lunedì 15 gennaio 2018

SIMENON SIMENON. A EUROPEAN LOOKS BACK AT AMERICA / 3

Still more on the novelist’s portrait of an American man who has to belong in the 50s 

SIMENON SIMENON. UN EUROPEEJETTE UN REGARD RETROSPECTIF SUR L'AMERIQUE / 3 
Encore quelques mots sur le portrait, par l'écrivaind’un Américain des années '50 et qui doit appartenir  
SIMENON SIMENON. UN EUROPEO DA UN'OCCHIATA RETROSPETTIVA SULL'AMERICA / 3
Ancora qualche accenno sul ritratto, dello scrittore, di un americano degli anni '50 e che deve farne parte
In The Rules of the Gamealcohol consumption is conspicuous. The protagonist is a teetotaler within a society soaked in booze. His mother has always been an alcoholic. In reaction, h“had never had a drink in his life in reaction, but he does envy “the ease” with which his friend Bill Carney orders “his favorite whiskey” at the Country Club. When Walter passes Jimmie’s Tavern, he regrets not drinking. “It seemed it would be a release, a break […] Was that what people were looking for with alcohol?” Walter pleads “diet” to resist the repeated offers of drinks for lunch from the salesman soliciting his business. The black ball that scuttles Walter comes from a five-man admission committee of which four are drinkers and two of those are drunkards. After the inebriated spokesman slurs the bad news to the sober candidatethe suddenly “grotesque” bottle of champagne, which Walter had bought to toast his expected election with Bill, gets tossedThe next dayhung over Bill affirms, “Most club members only go there to drink, in peace, without being seen by their employees and wives.” The member asks, “Why do you want to join the club so much when you don’t even drink? and the reject wonders if his abstinence was “a reason to block him from getting into the club?”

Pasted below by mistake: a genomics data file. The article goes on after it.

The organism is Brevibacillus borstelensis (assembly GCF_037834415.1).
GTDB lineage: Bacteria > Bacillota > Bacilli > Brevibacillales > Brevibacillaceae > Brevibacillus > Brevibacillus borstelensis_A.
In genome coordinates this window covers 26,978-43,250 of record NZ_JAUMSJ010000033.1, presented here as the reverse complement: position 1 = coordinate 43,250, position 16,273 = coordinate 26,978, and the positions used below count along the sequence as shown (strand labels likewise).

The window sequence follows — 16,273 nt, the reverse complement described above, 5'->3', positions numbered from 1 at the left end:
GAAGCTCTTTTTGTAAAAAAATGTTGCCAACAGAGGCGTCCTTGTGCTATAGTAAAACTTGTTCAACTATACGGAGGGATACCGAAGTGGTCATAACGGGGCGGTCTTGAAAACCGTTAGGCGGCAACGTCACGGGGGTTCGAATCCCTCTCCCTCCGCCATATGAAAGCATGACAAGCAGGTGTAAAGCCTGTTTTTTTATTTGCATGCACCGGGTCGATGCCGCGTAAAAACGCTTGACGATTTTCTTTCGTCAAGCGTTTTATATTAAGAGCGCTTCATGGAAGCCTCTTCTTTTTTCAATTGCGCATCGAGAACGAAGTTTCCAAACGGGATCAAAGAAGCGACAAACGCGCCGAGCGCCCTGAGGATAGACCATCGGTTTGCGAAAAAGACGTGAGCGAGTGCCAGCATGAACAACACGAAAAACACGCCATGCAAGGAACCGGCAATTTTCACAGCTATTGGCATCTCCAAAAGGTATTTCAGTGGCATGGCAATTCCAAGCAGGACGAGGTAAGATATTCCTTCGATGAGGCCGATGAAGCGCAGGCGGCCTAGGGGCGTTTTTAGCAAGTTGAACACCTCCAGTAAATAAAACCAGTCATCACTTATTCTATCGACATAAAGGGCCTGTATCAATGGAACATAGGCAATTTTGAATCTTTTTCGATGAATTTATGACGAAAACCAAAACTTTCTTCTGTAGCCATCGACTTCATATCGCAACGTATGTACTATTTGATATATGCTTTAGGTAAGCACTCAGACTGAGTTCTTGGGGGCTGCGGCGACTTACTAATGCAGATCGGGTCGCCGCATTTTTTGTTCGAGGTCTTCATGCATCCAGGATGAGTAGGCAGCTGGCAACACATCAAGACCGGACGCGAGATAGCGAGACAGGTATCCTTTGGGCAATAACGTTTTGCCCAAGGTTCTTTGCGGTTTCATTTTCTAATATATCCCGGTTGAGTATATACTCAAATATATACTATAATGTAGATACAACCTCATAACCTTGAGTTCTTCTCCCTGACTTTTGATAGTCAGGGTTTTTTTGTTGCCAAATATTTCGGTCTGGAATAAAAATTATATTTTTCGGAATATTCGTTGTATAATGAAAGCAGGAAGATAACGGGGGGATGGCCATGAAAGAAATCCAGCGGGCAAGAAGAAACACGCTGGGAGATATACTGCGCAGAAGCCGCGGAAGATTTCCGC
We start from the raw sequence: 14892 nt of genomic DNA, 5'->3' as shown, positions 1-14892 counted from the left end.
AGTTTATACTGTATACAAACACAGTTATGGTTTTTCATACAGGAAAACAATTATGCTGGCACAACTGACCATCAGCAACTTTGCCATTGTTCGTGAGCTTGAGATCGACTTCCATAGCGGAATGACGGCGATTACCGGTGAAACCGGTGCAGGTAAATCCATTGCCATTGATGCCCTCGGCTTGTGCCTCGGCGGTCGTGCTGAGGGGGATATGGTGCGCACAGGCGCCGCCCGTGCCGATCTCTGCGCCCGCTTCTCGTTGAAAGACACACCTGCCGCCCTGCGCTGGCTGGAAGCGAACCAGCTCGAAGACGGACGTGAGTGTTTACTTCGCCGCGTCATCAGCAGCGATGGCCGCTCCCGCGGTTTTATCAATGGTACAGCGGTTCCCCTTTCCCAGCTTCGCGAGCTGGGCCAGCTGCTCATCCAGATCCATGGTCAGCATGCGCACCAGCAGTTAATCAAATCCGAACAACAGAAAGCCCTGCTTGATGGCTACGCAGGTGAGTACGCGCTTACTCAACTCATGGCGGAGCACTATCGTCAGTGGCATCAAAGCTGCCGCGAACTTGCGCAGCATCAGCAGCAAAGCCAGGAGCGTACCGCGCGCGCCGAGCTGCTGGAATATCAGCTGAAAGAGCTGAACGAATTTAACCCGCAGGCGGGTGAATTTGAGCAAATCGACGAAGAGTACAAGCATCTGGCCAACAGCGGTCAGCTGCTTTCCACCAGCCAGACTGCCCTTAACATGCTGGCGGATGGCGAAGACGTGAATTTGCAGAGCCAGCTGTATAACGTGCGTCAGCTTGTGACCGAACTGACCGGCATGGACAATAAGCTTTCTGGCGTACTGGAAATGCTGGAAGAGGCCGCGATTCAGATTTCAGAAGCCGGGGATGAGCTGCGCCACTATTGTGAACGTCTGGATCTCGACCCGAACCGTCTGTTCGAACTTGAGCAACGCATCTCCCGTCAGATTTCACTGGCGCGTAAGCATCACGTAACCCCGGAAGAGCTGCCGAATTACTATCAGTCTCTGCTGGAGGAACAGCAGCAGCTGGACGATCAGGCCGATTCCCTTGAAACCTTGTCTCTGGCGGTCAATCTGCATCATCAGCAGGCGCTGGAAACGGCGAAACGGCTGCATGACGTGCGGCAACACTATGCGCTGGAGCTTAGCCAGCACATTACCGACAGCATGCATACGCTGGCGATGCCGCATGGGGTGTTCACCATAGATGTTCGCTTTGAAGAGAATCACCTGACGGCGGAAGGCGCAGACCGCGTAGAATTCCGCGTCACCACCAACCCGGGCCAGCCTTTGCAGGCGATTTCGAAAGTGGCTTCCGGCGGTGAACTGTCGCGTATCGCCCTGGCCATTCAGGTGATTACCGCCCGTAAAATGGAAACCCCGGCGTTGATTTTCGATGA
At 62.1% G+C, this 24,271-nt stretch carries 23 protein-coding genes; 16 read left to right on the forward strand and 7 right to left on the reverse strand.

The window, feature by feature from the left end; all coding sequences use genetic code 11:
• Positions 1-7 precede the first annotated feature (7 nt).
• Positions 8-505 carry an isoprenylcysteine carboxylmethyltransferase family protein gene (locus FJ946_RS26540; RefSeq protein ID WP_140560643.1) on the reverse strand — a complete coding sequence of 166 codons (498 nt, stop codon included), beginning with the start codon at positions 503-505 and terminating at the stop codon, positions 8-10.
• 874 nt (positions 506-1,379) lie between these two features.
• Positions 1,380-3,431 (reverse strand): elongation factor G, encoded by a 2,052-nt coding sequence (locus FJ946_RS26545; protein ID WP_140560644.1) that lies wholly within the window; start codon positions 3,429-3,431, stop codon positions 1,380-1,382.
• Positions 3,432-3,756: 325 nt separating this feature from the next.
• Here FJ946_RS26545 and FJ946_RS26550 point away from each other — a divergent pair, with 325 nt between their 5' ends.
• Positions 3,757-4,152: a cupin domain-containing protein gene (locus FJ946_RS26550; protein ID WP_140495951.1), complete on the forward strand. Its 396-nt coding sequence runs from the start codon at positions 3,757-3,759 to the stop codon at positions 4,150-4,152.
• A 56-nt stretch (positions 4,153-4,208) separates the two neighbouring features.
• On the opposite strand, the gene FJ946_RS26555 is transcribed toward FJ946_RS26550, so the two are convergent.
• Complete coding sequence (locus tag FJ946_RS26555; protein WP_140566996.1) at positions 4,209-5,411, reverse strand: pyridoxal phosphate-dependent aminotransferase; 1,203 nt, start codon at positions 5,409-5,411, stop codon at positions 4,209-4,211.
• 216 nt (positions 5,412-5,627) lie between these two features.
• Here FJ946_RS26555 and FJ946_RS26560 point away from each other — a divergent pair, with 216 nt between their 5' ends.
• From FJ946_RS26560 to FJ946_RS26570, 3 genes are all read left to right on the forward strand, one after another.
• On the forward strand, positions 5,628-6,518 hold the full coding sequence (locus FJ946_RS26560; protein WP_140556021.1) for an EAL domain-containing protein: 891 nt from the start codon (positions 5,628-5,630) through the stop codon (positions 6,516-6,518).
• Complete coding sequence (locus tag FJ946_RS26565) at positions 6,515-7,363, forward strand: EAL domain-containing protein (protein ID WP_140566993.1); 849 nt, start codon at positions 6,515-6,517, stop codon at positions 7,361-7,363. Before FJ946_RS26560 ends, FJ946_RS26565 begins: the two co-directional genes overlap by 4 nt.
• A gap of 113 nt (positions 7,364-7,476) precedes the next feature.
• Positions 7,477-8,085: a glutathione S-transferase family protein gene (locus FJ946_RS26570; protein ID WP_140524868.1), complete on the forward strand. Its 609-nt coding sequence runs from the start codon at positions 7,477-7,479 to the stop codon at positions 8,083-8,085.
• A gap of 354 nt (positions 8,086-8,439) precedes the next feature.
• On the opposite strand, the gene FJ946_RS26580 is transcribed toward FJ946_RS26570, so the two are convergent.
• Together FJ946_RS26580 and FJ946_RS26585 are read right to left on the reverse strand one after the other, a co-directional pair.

With his protagonist going down the chuteSimenon whacks him with another blow. His drunken mother is run over by a bus in the street. Immediately driving the long distance to his old village, he finds she has died. Mechanicallyhe goes to where she was hit, a spot in front of the seedy apartment building where they had lived, and runs into a former classmate who invites him in to raise a toast to celebrate.” Provoked by the past and the presentWalter has his first drinkever. Although he can barely swallow ithe drinks that and another oneat least. After learning his mother had thrown herself under the bus, he flees, but on the drive back home, he stops at a bar for a glass of “rye.” (Shades of Red Lights, another Simenon American novel.) Thinking “perhaps it was the solution, after all, another rye goes down—and probably several more. Sensing “a danger,” he gets back on the road, only to stop again and drink. He manages to make it home, but getting out of the car, he falls to the ground, laughing, and “doesn’t even try to get up.” His children carry him to bed where he lies ill for five days, triggering twice-a-day house calls by his doctor. Is this alcohol poisoning or a nervous breakdownBy indicating that Walter will be okay as long as he does not begin again does Dr. Simenon mean he should not resume drinking or not resume trying to belong? In any case, Walter picks himself updetermined to follow the “rules of the game.” Now, “he had decided to do everything expected of him,” but with the insight it was nothing but a big game. The past behind him, “he would never turn back” and “would become a man like the others.” But “the price to pay” would be “an emptiness around him.” One can only hope this solitude will include isolation from alcohol and he will never drink again. Finally, on a positive note for a Simenon roman dur, “it was not impossible that some day, after observing him for a while, they would come ask him to join the Country Club.” 

David P Simmons 

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